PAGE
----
demands can be met by following the latter section of article 15 in UNCLOS and
adopting the principle of equity instead.

Such
a resolution did come in to play on 20th July 2001 through the
Drnvosek Racan agreement between the prime ministers of Croatia and Slovenia.
In the signed agreement, Croatia would get 1/3 of the gulf as well as maritime
borders with Italy and Slovenia would get its corridor to international waters.10
Despite the agreement being signed, the Croatian population contested it,
causing the solution to never come into practice. However, Slovenia believes
that the agreement was iron bond due to it being signed by both parties as per
Article 18 of the Vienna Convention on the Law of Treaties which states that:

“the consent of the state to be bound by a treaty
may be expressed by signature, exchange of instruments constituting the treaty,
ratification, acceptance, approval or accession, or by any other means if so
agreed.”9

Therefore,
it becomes evident that this is a ‘special circumstance; and hence an
equidistant approach is not applicable.

The Historical important of the Piran Bay to Slovenia

The UNCLOS states that “reason of historic title” is
justified to enact the principle of equity. Historical documents from the
Catholic Church reveal that the Savudrija Peninsula always belonged to the
bishopric of Koper which is presently within Slovenian territory. This confirms
that the Piran Bay is a historical bay belonging to Slovenia.11

Population Density

The
population density on the Slovenian side of the Piran Bay is heavily populated;
around 800,000 people reside within that area. Thus, the Slovenian control over
the whole Piran Bay is justified, in order for Slovenia to best serve its
people.11

 

LOOKING INTO THE FUTURE: POSSIBLE SOLUTIONS

Slovenia
recognizes three possible verdicts to resolve the matter at hand:

1.     
Due to Croatia’s
rejection of the arbitrary ruling in 2017, Slovenia recommends there to be open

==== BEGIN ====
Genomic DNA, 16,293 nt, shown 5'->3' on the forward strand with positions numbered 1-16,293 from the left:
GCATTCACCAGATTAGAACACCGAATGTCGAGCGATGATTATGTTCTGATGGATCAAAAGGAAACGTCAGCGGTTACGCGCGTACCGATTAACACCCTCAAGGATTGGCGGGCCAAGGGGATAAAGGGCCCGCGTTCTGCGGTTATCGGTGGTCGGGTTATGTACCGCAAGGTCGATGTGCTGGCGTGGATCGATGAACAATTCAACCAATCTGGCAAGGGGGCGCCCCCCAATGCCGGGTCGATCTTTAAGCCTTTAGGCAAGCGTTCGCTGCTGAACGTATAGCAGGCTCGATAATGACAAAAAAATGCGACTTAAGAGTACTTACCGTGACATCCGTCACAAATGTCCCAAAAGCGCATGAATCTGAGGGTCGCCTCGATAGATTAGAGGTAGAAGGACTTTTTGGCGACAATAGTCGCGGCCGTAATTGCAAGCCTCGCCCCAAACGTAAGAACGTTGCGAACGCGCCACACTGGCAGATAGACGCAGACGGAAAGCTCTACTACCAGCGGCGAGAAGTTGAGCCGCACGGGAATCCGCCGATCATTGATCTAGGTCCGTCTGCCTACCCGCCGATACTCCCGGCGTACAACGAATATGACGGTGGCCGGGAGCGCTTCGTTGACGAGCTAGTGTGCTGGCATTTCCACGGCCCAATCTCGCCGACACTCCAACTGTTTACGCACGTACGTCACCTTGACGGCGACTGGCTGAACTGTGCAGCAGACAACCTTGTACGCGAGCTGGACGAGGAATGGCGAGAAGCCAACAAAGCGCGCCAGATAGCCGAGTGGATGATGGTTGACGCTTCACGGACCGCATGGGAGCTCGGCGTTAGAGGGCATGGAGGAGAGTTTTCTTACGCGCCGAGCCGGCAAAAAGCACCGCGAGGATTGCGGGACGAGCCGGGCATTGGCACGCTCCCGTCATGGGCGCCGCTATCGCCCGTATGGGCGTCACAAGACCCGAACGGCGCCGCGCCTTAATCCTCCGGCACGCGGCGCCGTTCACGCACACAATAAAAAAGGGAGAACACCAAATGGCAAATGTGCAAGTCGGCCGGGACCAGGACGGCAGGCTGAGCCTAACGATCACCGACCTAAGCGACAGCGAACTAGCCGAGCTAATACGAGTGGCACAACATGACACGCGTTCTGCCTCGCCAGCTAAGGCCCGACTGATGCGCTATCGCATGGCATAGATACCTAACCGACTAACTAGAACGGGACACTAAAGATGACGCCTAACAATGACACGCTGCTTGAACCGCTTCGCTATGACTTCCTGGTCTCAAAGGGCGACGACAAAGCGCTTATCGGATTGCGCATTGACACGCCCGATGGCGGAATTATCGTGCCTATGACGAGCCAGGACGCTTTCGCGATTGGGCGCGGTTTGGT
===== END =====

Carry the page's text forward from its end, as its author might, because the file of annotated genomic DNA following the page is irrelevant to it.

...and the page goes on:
dialogue between both nations through meetings and conferences. Slovenia hopes
that this will lead to favorable relations in which any underlying hostility is
eliminated. This will enable negotiations that will hopefully refer back to the
2001 agreement of Drnvosek Racan; in which Slovenia keeps access to high seas
and Croatia keeps its territorial contact with Italy.

2.     
Croatia rejected
the ruling before viewing it, therefore, Slovenia would be willing to reject
the arbitrary ruling as well in the case that Croatia forms a new ruling that
functions as more favorable to Slovenia than the original one. In the new
verdict Croatia formulates to bring to the table, Slovenia is willing to compromise
on two grounds. Firstly, Slovenia is willing to compromise the disputed
territory in the Dragonja River valley which is predominantly populated with
Slovenians. Secondly, Slovenia is willing to give Croatia territorial contact
with Italy. Both of these compromises are made in order to receive access to
international waters in exchange. Furthermore, Slovenia suggests referring to
the ‘Osimo border’ in the process of mapping the maritime border.

3.     
Suggests the
adoption of a more complex approach where the maritime borders between Croatia
and Slovenia are eliminated. The solution caters to a more globalized world in
which borders are becoming more symbolic than functional. In terms of the
conflict in the fishing sector, member states have almost delegated all their
sovereign rights to bodies such as the EU which ensure the better exercise of
such practices. As a result, the continuous conflict becomes hollow and empty.

Within this world, Slovenia has the
ability to achieve its goals which include:

•      
Unhampered
functioning of its ports

•      
Preservation of
the sea for the general wellbeing of the local inhabitants

•      
The development of
tourism

             The same is true for Croatia which
achieves:

•      
Preservation of
its environment

•      
High living
standards for its local inhabitants

•      
Direct contact
with Italy

Furthermore, there will be an adoption of
the EU’s four fundamental freedoms to solve the problems faced by local
fishermen and the EU citizenship will be granted to individuals living within
the disputed territory. Therefore, this happens to be a peaceful and affective
solution.